Create a safe space for them to wrestle with spiritual doubts

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Every day is a new day for your sixth grader to discover who they really are. No phase has less consistency than sixth grade. Some sixth graders sleep with stuffed animals while others want to sleep with their cell phone. Most sixth graders are alternately one and then the other on any given day – or any given hour.

Your sixth grader is growing. You’ll likely notice this most in your grocery bill. So keep the pantry stocked.

When they are feeling dramatic, your sixth grader might constantly ask, “who cares?” During this year, it’s very common for there to be a lot of tears (both yours and theirs). It’s normal for doors to slam, drama to happen, hormones to soar, and friendships to break up. But amid all the ups and downs, in these changing tides of emotions, now is the time to lean in even more closely. When they push, it’s a chance to prove you can’t be pushed away. When they change, it’s a chance to prove you will love them consistently. When they break your trust, it’s a chance to prove you are someone who can be trusted. Don’t worry, the roller coaster you’re stepping into (or that you’ve already been on for a while) will flatten out eventually. Take heart, your child is in the process of becoming someone even more wonderful.

One of the best things you can do in this phase is provide them a safe place to wrestle with their doubts and questions (particularly about God, Jesus, and the Bible). Your sixth grader is transitioning from making your faith into something they own for themselves. This will require you to constantly remind yourself: “Don’t freak out.” Even if you don’t use words, your facial expressions and body language often communicate your true feelings. Be mindful of what you are communicating with your tone and body language.

When your sixth grader explains their new beliefs or starts to doubt what they’ve once held to be true, help them navigate their curiosity by seeking truth together. A faith wrestled with is a faith owned. Remember, it’s not doubt that’s toxic to our faith, but silence.


  • Physically: They need lots of food and need 9-11 hours of sleep each night. Girls begin out-pacing boys in development. Boys experience changes in height/weight with an increase in hormones. Girls go through puberty and experience hormone fluctuations.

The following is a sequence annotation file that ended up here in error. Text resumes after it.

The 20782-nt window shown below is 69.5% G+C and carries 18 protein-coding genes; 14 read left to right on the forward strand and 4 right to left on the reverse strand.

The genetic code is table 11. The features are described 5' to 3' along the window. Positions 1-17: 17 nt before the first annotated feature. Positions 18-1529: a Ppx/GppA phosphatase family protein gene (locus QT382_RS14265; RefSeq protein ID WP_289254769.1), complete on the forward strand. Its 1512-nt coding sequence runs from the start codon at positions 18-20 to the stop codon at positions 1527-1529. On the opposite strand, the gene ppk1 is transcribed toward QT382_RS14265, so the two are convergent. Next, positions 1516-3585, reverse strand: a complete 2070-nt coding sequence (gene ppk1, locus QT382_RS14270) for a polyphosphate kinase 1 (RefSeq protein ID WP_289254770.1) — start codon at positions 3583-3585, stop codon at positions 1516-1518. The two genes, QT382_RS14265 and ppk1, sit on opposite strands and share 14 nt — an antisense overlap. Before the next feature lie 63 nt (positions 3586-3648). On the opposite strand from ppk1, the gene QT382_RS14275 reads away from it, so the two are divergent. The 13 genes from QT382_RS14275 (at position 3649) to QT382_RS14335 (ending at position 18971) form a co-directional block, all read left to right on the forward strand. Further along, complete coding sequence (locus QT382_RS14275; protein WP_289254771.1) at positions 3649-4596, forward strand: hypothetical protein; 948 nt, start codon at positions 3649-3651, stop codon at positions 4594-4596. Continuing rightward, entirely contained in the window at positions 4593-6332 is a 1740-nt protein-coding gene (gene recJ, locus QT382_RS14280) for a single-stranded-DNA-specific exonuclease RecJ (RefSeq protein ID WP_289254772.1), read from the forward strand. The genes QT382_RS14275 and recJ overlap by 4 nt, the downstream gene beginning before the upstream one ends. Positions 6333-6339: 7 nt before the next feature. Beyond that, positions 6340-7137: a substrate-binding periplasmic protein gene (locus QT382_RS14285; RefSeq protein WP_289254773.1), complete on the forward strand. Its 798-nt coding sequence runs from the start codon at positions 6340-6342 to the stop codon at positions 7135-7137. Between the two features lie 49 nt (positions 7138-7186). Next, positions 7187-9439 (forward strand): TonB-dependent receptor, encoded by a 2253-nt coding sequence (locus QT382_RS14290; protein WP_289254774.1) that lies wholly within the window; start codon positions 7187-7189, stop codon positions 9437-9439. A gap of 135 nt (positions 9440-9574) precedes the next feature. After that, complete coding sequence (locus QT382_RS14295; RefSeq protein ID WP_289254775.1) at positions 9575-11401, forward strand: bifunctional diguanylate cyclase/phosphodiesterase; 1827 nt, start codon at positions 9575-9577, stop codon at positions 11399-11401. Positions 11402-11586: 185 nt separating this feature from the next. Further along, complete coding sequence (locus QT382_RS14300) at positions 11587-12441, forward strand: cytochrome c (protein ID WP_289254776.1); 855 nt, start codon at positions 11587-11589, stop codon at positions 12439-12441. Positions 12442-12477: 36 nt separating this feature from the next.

• Mentally: Your sixth grader is developing their worldview. They enjoy learning new skills and being challenged. They are just beginning to grasp abstract concepts (like justice). They have a growing ability to see the world from different perspectives and start to question the world around them. They can differentiate actions from motives and try to discern motives (though they frequently misinterpret them). Due to sudden brain growth, they experience forgetfulness.
  • Emotionally: Sixth graders often mask their emotions in order to fit in. They benefit from talking about what they are feeling and why. They struggle with decision making. They like to debate and argue more from emotion than logic. They may tell lies more than in any other phase.
  • Socially: They seek peer approval and conformity and continue to struggle with peer pressure. Sixth graders value non-parental adult influences and often display their worst behavior at home. They may have romantic interests and experiment with physical affection.


"Why should I believe you?"

In this phase of self-discovery, your sixth grader is figuring themselves out through challenging authority. By expressing doubts or criticisms, your sixth grader is uncovering what they believe to be true.


Purchase the Can I Ask That? student guide and leader guide and read/discuss it together with your sixth grader. The Can I Ask That? 2 student guide and leader guide is also available.

  • Provide a safe place for your child to ask questions and express doubts. Be a listener and supporter more than an advice-giver. As your role shifts from disciplinarian to coach, you’re creating a safe space for your child to freely share what they are processing.
  • Maximize car time with your child by asking genuinely curious, open-ended questions. This might include questions like “What current events are your friends talking about? What do you believe about that? What do you think about that celebrity/movie/TV show/billboard/etc.? Do you have an opinion on [insert controversial topic here]? What do you and your friends disagree about?” The subject matter can be deep (e.g. purpose in life) or trivial (e.g. how highways are designed). The point is that you are taking an interest in how they think and what they believe. You’re setting the stage for future conversations about important subjects every time you respect and honor their perspective on any topic.
  • Remain curious and reserve judgement/advice as much as possible. Celebrate questions and the open communication they are having with you. Be careful not to close that open communication with “freak out” type of reactions.